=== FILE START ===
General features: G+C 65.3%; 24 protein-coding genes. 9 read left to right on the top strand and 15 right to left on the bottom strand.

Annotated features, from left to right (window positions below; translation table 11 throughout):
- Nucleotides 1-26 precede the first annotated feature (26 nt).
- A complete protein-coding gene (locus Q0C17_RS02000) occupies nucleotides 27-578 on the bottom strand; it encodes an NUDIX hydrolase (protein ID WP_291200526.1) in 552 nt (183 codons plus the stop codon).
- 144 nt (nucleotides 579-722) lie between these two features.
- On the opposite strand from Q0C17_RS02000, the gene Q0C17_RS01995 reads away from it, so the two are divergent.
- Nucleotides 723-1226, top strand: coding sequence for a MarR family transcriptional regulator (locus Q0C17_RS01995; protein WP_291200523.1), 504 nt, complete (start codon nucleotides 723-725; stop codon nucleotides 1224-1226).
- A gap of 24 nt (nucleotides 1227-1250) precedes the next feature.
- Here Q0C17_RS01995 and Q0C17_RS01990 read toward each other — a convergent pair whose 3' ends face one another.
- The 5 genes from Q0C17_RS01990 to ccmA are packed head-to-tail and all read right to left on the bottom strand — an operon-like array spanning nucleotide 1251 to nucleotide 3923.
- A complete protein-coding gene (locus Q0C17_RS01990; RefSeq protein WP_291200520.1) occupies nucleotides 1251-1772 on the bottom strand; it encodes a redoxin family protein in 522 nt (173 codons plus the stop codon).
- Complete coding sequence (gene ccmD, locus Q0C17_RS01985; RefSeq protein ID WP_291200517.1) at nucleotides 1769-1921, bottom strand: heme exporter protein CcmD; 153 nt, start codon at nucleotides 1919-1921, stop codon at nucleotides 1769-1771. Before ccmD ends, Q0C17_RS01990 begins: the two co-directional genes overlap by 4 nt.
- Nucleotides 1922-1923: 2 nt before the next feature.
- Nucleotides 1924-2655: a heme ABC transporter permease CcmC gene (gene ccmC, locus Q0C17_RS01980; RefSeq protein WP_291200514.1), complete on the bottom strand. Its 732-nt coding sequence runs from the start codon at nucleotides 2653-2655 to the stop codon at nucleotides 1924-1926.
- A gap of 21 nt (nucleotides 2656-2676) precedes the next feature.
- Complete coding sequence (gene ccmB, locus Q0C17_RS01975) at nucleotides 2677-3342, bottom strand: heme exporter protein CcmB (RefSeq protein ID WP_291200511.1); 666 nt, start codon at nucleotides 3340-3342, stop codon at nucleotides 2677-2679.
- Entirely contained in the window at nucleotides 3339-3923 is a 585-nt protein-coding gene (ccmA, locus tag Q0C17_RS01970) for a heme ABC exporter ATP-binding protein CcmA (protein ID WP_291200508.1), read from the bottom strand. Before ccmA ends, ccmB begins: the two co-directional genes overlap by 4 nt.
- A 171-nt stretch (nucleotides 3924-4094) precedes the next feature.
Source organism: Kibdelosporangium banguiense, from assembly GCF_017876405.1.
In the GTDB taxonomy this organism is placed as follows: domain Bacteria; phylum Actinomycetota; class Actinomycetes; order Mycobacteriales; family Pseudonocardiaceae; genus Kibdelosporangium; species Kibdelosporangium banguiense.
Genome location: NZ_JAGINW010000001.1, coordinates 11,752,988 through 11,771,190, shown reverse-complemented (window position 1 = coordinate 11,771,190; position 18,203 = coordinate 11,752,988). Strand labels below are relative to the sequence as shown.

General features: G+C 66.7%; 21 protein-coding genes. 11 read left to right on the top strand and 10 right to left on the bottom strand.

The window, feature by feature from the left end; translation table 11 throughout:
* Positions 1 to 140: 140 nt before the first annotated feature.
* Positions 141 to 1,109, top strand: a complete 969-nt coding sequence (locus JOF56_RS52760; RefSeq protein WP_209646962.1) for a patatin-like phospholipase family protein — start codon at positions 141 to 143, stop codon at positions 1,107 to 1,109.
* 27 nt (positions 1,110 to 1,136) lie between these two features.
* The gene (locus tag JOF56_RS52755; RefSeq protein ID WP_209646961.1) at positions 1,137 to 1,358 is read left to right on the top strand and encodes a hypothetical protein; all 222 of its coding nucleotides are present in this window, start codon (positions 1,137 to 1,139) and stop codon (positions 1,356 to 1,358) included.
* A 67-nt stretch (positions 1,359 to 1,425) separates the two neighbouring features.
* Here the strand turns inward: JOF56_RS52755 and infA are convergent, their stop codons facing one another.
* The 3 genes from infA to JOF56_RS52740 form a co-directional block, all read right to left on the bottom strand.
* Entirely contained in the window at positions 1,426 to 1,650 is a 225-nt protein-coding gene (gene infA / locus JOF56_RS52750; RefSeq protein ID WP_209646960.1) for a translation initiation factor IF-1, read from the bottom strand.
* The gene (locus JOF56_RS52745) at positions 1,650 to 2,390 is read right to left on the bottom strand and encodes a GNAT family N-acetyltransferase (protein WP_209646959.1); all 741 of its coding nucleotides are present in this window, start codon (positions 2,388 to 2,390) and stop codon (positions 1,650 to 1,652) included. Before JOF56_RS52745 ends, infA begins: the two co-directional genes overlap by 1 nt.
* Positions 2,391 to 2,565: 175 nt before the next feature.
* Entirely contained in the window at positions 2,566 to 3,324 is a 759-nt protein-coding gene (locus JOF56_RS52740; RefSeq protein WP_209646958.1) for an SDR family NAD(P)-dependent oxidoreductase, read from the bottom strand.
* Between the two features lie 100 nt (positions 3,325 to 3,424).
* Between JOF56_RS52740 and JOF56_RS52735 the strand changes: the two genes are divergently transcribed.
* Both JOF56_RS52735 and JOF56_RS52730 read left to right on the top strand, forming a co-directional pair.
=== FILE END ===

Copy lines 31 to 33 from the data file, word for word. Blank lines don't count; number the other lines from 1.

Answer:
* Entirely contained in the window at positions 1,426 to 1,650 is a 225-nt protein-coding gene (gene infA / locus JOF56_RS52750; RefSeq protein ID WP_209646960.1) for a translation initiation factor IF-1, read from the bottom strand.
* The gene (locus JOF56_RS52745) at positions 1,650 to 2,390 is read right to left on the bottom strand and encodes a GNAT family N-acetyltransferase (protein WP_209646959.1); all 741 of its coding nucleotides are present in this window, start codon (positions 2,388 to 2,390) and stop codon (positions 1,650 to 1,652) included. Before JOF56_RS52745 ends, infA begins: the two co-directional genes overlap by 1 nt.
* Positions 2,391 to 2,565: 175 nt before the next feature.